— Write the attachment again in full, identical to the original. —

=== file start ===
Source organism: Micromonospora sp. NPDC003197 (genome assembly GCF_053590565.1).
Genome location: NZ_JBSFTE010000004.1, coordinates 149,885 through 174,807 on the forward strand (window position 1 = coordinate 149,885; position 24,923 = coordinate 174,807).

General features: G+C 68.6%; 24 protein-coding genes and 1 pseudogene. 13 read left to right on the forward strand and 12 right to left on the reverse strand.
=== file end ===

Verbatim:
Source organism: Micromonospora sp. NPDC003197 (genome assembly GCF_053590565.1).
Genome location: NZ_JBSFTE010000004.1, coordinates 149,885 through 174,807 on the forward strand (window position 1 = coordinate 149,885; position 24,923 = coordinate 174,807).

General features: G+C 68.6%; 24 protein-coding genes and 1 pseudogene. 13 read left to right on the forward strand and 12 right to left on the reverse strand.